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Craig Jones

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A Prayer for the Dying

A Prayer for the Dying
Stewart O'Nan
Publish date: 2009-05-26


Set just after the Civil War, A Prayer for the Dying is the story of a small Wisconsin town gripped by a mysterious, deadly epidemic, and one man desperate to save it. Torn between his loyalty to his family, his faith in God, and his terror of this vicious disease, Jacob Hansen struggles to preserve his sanity amid the chaos and violence around him.


I missed this book when it was first published, but it's been repackaged by Picador as a Best Book You've Never Read. That bit of hyperbole aside (without reading them all, how can I know?) I'm glad it was brought to my attention, however belatedly.

A Prayer for the Dying was widely reviewed when it was first released, so it is hard to find something original to say about it. The first thing I noticed is that it is narrated in the second person, a notoriously dicey choice that in this case works brilliantly. First, it forces you to identify with the Jacob. And later, you get the impression that Jacob is using this as a means of distancing himself from his own disintegrating life, as if all this is happening to you, and not to him:

"You crawl on your knees, feeling in the dust for your gun, your chest aching with every heartbeat. It's like a stitch, digging at you. Finally your hand blunders against metal. To your surprise, you find the hammer still cocked. You didn't know you were so close. Holster it, snap the snap. You know it's stupid to fire in anger.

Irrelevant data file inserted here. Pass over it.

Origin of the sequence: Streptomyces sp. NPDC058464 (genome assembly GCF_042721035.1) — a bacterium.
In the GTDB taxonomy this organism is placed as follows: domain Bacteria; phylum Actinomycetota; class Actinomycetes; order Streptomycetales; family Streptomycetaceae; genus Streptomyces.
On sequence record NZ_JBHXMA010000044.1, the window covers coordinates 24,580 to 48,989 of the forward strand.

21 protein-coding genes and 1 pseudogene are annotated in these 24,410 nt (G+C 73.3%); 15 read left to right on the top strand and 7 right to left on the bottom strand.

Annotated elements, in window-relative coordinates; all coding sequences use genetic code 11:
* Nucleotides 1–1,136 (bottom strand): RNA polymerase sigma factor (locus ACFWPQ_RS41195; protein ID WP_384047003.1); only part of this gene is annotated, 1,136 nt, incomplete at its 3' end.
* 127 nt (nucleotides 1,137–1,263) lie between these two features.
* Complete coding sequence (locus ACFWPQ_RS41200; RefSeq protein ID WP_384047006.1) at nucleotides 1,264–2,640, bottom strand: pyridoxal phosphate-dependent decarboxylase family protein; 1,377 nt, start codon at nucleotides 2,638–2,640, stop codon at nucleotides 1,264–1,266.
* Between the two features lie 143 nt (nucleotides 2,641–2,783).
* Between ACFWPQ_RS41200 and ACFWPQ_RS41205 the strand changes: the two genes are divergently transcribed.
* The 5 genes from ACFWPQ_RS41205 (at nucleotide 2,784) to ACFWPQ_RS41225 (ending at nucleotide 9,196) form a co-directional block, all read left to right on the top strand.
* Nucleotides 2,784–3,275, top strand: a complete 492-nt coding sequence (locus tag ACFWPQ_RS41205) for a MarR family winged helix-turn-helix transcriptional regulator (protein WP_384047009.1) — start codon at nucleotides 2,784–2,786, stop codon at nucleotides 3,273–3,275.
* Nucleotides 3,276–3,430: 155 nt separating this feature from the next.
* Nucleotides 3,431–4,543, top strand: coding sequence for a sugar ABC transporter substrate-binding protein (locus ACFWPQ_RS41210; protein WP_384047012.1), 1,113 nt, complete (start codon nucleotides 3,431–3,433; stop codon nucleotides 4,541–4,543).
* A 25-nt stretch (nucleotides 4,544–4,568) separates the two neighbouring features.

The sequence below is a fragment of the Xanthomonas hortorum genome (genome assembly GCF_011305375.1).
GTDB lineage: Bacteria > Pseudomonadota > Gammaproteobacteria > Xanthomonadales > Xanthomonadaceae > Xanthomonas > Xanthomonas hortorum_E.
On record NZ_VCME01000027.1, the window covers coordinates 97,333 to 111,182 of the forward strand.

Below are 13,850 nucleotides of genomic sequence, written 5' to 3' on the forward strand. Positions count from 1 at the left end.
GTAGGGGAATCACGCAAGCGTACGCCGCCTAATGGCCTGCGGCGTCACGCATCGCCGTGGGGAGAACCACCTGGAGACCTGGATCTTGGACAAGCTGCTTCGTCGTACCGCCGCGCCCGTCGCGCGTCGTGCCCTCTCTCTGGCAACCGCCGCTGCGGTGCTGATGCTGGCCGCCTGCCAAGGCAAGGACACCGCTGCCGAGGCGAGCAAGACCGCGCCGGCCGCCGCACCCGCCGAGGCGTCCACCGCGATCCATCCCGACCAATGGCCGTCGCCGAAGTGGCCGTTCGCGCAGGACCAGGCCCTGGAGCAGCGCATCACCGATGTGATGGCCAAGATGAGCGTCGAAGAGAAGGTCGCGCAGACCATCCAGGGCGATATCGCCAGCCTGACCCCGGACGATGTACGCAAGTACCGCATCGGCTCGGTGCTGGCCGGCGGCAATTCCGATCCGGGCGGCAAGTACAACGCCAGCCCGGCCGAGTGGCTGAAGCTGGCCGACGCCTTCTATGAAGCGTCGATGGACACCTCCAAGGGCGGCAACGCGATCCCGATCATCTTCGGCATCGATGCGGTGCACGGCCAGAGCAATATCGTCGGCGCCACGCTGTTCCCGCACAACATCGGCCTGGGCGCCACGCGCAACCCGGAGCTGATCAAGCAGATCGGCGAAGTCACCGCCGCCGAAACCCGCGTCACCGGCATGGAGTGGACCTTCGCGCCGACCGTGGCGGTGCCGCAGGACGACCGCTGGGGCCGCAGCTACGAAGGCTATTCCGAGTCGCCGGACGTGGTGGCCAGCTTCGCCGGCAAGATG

'Should have killed him,' you say.

You're quiet. Does that mean you agree?" (p. 151)

Jacob is the town constable, the undertaker, and a preacher. When the diphtheria epidemic strikes, all three of his duties come into play, they are sometimes in conflict, and his faith is tested. He declares a town quarantine, and has to quarantine individual houses. Fire is a recurring theme, including a wildfire that concludes this grim story.

O'Nan acknowledges Michael Lesy's Wisconsin Death Trip as the inspiration for this story, and it certainly has some of the same macabre flavor. I would hesitate to recommend this book with its high creepiness factor, except for the fact that it is so well written that my admiration well surpasses my repugnance. Like Richard Bausch's Peace, it's a case where a character (and the reader) must be thrust into extreme circumstances in order to explore the deepest aspects of humanity.